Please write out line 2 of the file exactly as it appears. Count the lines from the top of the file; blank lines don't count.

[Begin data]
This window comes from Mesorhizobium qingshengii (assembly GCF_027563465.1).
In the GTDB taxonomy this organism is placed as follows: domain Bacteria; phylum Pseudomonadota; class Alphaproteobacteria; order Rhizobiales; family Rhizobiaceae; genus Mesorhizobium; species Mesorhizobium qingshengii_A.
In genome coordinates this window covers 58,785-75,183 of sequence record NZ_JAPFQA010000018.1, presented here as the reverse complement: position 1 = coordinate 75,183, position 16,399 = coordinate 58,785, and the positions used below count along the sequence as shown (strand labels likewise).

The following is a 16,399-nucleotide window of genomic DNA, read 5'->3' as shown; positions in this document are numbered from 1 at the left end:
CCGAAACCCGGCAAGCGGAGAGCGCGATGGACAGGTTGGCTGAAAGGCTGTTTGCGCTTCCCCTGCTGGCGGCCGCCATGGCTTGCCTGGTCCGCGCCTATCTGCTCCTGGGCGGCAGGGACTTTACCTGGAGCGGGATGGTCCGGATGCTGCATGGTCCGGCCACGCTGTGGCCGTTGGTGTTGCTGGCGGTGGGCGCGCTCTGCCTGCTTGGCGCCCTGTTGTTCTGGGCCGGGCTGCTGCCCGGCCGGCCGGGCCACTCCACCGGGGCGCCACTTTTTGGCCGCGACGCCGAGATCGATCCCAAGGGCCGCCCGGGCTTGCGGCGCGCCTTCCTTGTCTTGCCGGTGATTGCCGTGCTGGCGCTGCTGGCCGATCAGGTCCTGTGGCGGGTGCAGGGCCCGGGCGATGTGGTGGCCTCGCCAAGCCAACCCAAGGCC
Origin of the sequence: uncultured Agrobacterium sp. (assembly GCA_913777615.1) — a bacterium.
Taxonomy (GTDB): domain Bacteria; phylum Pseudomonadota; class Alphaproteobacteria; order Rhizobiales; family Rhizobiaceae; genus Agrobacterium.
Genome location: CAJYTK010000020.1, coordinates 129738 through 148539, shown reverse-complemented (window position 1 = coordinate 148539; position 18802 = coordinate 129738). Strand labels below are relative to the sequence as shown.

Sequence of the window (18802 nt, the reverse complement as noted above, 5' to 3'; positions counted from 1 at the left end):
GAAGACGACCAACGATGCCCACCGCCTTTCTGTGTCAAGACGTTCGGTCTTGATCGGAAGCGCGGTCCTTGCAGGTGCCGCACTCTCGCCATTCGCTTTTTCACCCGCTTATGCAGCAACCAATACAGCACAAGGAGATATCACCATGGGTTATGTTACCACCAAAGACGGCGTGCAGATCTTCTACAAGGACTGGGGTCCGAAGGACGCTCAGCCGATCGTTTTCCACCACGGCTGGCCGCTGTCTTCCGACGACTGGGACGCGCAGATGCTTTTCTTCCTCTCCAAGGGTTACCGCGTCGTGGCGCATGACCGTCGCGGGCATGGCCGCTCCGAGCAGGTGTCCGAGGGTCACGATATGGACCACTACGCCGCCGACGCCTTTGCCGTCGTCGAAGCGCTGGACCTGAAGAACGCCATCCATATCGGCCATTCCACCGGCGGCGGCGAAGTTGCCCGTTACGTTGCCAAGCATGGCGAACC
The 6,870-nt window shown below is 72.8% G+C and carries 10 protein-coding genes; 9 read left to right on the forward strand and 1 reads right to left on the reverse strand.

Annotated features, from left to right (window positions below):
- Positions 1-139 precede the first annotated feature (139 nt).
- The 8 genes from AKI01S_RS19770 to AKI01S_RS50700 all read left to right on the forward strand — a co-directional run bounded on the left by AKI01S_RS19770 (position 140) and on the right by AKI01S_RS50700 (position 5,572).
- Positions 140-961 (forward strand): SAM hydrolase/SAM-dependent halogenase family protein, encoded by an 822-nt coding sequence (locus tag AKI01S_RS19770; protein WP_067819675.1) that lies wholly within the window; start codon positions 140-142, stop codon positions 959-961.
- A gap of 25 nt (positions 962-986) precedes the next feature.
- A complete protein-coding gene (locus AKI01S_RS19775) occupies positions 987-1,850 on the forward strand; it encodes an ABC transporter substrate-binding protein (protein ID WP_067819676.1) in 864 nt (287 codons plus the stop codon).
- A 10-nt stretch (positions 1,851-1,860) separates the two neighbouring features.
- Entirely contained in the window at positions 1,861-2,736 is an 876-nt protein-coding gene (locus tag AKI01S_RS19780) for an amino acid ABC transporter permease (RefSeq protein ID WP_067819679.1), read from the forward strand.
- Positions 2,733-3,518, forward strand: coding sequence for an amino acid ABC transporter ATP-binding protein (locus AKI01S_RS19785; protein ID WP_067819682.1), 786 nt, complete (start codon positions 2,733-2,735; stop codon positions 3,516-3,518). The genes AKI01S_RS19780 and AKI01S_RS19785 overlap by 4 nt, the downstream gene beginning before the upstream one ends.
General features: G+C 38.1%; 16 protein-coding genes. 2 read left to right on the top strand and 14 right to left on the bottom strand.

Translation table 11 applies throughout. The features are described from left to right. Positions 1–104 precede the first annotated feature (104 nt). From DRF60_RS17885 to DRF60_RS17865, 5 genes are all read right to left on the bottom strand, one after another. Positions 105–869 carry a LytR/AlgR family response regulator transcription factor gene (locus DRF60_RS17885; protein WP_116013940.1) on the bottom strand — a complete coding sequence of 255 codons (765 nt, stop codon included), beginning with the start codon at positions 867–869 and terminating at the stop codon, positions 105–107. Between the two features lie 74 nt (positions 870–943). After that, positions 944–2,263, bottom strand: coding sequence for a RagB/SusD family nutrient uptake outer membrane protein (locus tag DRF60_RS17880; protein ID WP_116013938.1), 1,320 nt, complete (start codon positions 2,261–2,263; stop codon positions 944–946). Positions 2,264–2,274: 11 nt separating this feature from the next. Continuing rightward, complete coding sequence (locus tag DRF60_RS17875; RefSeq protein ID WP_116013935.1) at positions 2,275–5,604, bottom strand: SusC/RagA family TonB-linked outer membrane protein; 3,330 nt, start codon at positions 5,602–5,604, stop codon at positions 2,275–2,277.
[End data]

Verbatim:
In the GTDB taxonomy this organism is placed as follows: domain Bacteria; phylum Pseudomonadota; class Alphaproteobacteria; order Rhizobiales; family Rhizobiaceae; genus Mesorhizobium; species Mesorhizobium qingshengii_A.